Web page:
Trad­ing for Tide­wa­ter

How an in­no­va­tive take on cap and trade could fi­nally move the pipe­line de­bate for­ward

Alberta Oil - - LAST WORD - Chris McDer­mott is a for­mer Cana­dian ne­go­tia­tor on the Ky­oto Pro­to­col and pri­vate in­vest­ment man­ager. He lives in Ottawa and New York.


in­vestor. Your stocks, once again, fin­ished the year down. Not one new pipe­line to tide­wa­ter has been per­mit­ted, let alone built. Due to that con­strained pipe­line ­ca­pac­ity, Western Cana­dian Se­lect oil (WCS) still trades at a dou­ble-digit ­dis­count to West Texas In­ter­me­di­ate and Brent. The Pope thinks your in­vest­ments look like Hell. Your kid’s school is con­sid­er­ing di­vest­ing from those same com­pa­nies and com­modi­ties. The Bank of Eng­land says those in­vest­ments could be­come stranded. En­vi­ron­men­tal­ists just had a big din­ner party in Paris with fos­sil-fuel foie gras as the main course. The loonie fol­lows wher­ever oil prices go and your win­ter va­ca­tion is priced on the stronger U.S. dol­lar. Life stinks.

But what’s done is done. All you can do is hope that the new political ­man­age­ment will undo some of the dam­age by trad­ing good en­vi­ron­men­tal ste­ward­ship for some pipe­line per­mits. What might that look like? Let’s say you ac­cept that oil sands emis­sions must get to par­ity with those of con­ven­tional crude, know­ing that any­thing less will con­tinue to ex­pose the sec­tor to the “dirty oil” ­crit­i­cism. Now you come to the is­sue of how to re­duce those emis­sions. ­Econ­o­mists will tell you car­bon pric­ing is the most cost-ef­fec­tive way to do it, but when it comes to the oil sands, a car­bon tax has two big dis­ad­van­tages. First, since it only reg­u­lates the price of emis­sions, it doesn’t guar­an­tee that the ob­jec­tive of emis­sions par­ity with con­ven­tional crude will be met. And se­cond, to have any hope of meet­ing that ob­jec­tive, the tax would need to be set high enough to pro­mote in­house emis­sions re­duc­tions. Most stud­ies put those costs at more than $100 per tonne through car­bon cap­ture and stor­age (CCS) tech­nol­ogy, or at least $10 per bar­rel. That’s a non-starter for most in­vestors and the com­pa­nies they sup­port.

Cap and trade, on the other hand, both en­sures the emis­sions tar­get will be met and al­lows firms to keep their costs down by al­low­ing im­ports of low-cost ­al­lowances and off­sets from sources out­side its fa­cil­i­ties, in­clud­ing from other provinces and coun­tries. Cap and trade pro­grams have had am­ple emis­sions re­duc­tions avail­able at, or below, $15 per tonne – a pal­try $1.50 per bar­rel. Sud­denly, there’s an op­por­tu­nity to prof­itably ar­bi­trage the WCS: Pay $1.50 a bar­rel for a pipe­line per­mit and re­ceive a much greater in­crease in the WCS price in re­turn.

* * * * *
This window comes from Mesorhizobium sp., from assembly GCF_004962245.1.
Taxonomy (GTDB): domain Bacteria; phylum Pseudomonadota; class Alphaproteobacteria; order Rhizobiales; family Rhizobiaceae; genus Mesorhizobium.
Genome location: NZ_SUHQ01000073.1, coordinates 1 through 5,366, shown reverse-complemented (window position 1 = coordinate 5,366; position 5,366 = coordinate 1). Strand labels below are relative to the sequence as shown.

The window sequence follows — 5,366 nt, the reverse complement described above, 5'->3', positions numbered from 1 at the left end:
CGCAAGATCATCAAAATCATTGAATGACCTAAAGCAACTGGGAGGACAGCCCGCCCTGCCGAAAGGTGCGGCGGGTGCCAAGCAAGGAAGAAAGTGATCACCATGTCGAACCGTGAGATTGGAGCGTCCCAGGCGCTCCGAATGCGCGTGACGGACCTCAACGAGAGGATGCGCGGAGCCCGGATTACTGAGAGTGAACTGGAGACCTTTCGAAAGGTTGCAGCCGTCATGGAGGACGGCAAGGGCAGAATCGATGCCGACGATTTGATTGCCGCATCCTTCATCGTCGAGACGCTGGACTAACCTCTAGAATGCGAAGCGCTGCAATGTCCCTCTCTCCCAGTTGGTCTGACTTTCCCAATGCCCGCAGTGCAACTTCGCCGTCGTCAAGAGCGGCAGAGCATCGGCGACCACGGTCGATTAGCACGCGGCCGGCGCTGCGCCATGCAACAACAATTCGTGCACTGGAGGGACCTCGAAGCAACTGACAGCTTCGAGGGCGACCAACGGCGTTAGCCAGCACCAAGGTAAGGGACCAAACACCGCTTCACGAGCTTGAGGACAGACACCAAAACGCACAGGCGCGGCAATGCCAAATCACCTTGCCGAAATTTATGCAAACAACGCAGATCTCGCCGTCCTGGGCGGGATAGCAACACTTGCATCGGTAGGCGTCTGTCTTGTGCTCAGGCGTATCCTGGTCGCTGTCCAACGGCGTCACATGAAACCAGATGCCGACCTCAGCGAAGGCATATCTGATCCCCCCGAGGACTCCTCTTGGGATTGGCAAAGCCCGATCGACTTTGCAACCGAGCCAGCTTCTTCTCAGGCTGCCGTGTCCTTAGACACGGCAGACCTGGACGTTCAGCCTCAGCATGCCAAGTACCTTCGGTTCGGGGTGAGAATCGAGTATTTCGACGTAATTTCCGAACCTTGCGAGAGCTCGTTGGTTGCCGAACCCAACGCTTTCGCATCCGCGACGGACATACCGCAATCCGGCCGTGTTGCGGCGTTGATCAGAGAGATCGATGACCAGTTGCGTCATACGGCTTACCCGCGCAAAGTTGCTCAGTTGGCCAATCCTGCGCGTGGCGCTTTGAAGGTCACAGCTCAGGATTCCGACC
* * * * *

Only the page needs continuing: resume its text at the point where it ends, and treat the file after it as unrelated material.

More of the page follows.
And while en­vi­ron­men­tal­ists might be skep­ti­cal of cap and trade, you could ap­peal to their sense of ur­gency for emis­sions re­duc­tions and their de­sire to in­cen­tivize projects out­side of the fos­sil fuel sec­tor. Us­ing com­mer­cial­ized ­tech­nolo­gies, the Ky­oto Pro­to­col’s car­bon off­set sys­tem gen­er­ated over one bil­lion car­bon cred­its in just a few years in sec­tors rang­ing from land­fills and farms to re­new­able en­ergy.

Still, Premier Not­ley and Prime Min­is­ter Trudeau have been cold on cap and trade, with the for­mer par­tic­u­larly wor­ried that cap­i­tal will leave ­Al­berta to be spent on car­bon cred­its. But a ­prov­ince that’s de­pen­dent on free trade for its en­ergy prod­ucts can’t re­ally be ­se­lec­tively pro­tec­tion­ist, and there just aren’t ­suf­fi­cient re­duc­tion op­por­tu­ni­ties in Al­berta to meet the scale re­quired – 55Mt per year and grow­ing – to off­set emis­sions from the oil sands. On the other hand, the Premier is very in­ter­ested in ­op­por­tu­ni­ties for in­ter-pro­vin­cial co­op­er­a­tion on pipe­lines, and En­ergy East alone en­tails roughly 100,000 tonnes of daily up­stream car­bon emis­sions. At $15/tonne that’s $550 mil­lion in ex­pen­di­tures that could be made each year in provinces like On­tario and Que­bec to off­set the pro­ject’s car­bon emis­sions.

Those emis­sion re­duc­tion projects lo­cated along the route of En­ergy East – and paid for by En­ergy East – should ap­peal to the pre­miers of On­tario and Que­bec. They should also ap­peal to the Prime Min­is­ter, who’s look­ing for a na­tion­build­ing pro­ject to put his sig­na­ture on. In a per­fect world, the pipe­line per­mits would be granted and Mr. Trudeau would agree to a fed­eral role in im­ple­ment­ing the off­set sys­tem and man­ag­ing link­ages be­tween dif­fer­ent emis­sions trad­ing regimes. If he does, 2016 could turn out to be a very busy year for progress on pipe­lines and cap and trade in Canada. It might even be one where, as you look back at your oil sands in­vest­ment port­fo­lio at the end of the year, the bal­ance is ac­tu­ally up.

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